Boa Vista

October 29 – November 4, 2021

Hmm… It started beautifully. We arrived at Boa Vista in 7 hours from Sal. Over 40 miles of beautiful sailing, an average of about 6 knots. We anchored in the early afternoon in a large bay, as far as the eye can see beaches and a small town, a few catamarans and about 3 yachts. Much more green than in Sal.

The next morning we took a dinghy to the beach, Krzyś and Mirek went to the police to check in, and Dosia and I stayed on the beach.

At first it was fun, but then less. We bathed a bit, walked a bit, the guys came back and then, after looking into our backpack, it turned out that that we were robbed. Someone pulled out Dosia’s crocs flip flops and a kidney where our 2 phones were and some money. Fortunately, we have paper versions of our return tickets and covid certificates. Well, but without a phone he is bald. The town is not beautiful, most of the houses are under construction, but wide streets without sidewalks, but cars for medicine.

Today Luis and we are going on a must-see tour of the island. The friends from the Happy Koumata catamaran are going along with us in the second car. We had previously stood together in Sal.

The expedition took 5 hours, of which probably more than 4 were driving on various types of off-road and roads paved with basalt cubes.

Generally, there is no fresh groundwater on Boa Vista. Residents collect it at special points, where it is previously desalinated and carried or brought home. They have to save her a lot, but it is very, very much. Despite of this, here and there, in the deep interiors, small towns have been created, where water from desalinators is even distributed through mini water pipes supplying gardens and rows of trees along the roads. We drove through 3 such towns.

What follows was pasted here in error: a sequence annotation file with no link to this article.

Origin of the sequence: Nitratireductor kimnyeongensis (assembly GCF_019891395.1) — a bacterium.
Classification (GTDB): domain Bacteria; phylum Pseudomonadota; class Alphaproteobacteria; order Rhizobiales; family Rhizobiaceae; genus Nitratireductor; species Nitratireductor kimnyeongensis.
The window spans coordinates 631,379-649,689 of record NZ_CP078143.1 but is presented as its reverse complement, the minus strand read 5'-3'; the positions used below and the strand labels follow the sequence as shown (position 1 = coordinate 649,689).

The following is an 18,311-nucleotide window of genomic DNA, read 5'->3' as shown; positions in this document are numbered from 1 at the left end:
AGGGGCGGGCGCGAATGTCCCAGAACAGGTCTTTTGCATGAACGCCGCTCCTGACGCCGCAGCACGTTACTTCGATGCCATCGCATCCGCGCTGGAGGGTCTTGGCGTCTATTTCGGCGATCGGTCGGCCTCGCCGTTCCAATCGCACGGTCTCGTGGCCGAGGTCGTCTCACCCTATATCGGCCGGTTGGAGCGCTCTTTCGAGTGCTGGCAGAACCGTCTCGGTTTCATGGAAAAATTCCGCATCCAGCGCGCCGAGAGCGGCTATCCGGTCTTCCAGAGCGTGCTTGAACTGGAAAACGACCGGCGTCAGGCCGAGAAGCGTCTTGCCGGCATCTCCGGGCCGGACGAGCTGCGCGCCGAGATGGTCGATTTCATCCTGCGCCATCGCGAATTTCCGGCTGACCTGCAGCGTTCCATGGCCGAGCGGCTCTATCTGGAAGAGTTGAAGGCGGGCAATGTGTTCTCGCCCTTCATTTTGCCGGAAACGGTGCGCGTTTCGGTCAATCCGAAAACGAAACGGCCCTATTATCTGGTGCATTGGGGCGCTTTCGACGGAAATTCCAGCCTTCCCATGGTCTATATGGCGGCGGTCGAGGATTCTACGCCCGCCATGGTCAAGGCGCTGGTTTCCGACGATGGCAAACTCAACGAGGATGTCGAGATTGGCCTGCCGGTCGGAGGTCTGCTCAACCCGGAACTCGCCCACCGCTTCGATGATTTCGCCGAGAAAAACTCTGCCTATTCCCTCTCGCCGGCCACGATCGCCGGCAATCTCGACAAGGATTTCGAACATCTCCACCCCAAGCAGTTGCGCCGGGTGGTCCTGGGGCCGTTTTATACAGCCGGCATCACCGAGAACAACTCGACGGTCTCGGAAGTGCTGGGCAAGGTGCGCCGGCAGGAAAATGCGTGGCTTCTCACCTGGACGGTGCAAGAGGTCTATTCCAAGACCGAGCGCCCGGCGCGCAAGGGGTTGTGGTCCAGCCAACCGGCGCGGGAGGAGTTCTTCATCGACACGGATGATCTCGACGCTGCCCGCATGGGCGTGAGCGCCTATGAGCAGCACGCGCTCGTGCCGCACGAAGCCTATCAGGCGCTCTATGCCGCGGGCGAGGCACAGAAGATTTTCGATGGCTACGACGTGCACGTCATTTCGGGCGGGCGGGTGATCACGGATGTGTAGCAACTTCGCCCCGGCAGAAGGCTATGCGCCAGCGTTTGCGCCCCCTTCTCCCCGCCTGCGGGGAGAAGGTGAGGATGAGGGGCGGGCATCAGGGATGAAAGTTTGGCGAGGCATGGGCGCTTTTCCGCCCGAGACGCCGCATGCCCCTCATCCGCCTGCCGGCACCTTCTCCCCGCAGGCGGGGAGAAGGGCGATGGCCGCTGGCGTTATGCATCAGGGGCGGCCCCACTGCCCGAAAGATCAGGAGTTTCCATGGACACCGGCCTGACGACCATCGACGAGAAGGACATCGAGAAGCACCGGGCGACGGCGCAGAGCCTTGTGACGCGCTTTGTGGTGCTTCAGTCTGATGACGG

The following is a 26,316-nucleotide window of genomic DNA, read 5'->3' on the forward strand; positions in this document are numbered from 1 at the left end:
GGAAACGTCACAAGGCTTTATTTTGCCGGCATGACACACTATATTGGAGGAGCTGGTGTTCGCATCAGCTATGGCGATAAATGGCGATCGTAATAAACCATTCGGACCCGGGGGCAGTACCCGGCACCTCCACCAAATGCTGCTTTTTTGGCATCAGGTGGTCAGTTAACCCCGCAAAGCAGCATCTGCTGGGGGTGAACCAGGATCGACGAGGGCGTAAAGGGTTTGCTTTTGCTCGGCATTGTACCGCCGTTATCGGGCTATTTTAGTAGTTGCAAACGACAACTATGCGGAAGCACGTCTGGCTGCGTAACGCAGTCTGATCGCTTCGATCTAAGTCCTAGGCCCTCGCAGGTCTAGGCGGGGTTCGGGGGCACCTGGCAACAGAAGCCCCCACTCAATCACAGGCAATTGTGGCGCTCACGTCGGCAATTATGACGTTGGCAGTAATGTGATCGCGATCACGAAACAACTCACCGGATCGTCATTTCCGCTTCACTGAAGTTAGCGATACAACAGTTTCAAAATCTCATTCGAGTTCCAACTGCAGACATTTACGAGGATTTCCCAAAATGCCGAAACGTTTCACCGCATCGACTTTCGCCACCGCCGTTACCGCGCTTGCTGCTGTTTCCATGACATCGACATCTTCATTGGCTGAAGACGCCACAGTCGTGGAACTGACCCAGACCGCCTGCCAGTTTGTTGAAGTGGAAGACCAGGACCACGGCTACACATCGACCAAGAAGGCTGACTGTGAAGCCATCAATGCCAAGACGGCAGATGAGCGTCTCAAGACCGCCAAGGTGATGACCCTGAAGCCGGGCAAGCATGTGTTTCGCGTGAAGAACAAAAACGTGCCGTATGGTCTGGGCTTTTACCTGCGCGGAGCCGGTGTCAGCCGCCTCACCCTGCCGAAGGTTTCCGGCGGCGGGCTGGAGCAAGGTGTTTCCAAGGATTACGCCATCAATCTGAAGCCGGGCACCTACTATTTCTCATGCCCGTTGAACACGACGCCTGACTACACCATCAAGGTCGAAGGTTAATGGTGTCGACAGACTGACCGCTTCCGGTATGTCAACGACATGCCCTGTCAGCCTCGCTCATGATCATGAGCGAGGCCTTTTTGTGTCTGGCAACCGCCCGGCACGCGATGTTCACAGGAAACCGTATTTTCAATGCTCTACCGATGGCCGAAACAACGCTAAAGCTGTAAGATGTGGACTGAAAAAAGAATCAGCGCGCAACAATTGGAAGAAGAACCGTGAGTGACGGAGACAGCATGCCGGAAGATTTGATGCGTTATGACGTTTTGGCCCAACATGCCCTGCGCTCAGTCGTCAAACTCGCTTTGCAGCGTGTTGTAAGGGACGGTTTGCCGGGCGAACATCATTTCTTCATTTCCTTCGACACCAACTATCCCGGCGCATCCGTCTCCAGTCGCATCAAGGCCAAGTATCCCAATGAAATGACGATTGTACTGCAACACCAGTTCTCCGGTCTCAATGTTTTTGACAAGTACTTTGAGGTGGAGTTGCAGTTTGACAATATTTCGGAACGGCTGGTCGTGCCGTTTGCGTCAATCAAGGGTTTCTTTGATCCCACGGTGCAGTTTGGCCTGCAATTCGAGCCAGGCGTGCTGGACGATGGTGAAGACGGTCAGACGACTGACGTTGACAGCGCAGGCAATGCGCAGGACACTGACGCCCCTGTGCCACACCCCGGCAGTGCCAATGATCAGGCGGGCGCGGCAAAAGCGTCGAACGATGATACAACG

Occasionally you can also find in more extensive hollows something like tiny oases, very heavily overgrown with acacia trees, which have firmly established themselves here. We also saw mini-vegetable crops, all in rather deplorable condition.

The attraction is the Viana desert – sand blown by the wind for millions of years from the Sahara desert.

After an hour of shaking in heat and dust in a not-so-exclusive car (some on horseback), we reached the lighthouse.

Apart from its obvious function, it is a beautiful vantage point that can be reached after several minutes of climbing.

We spent the afternoon at our anchorage in a local restaurant by the city’s pier, which, although unpleasant, serves delicious food.

by Ula

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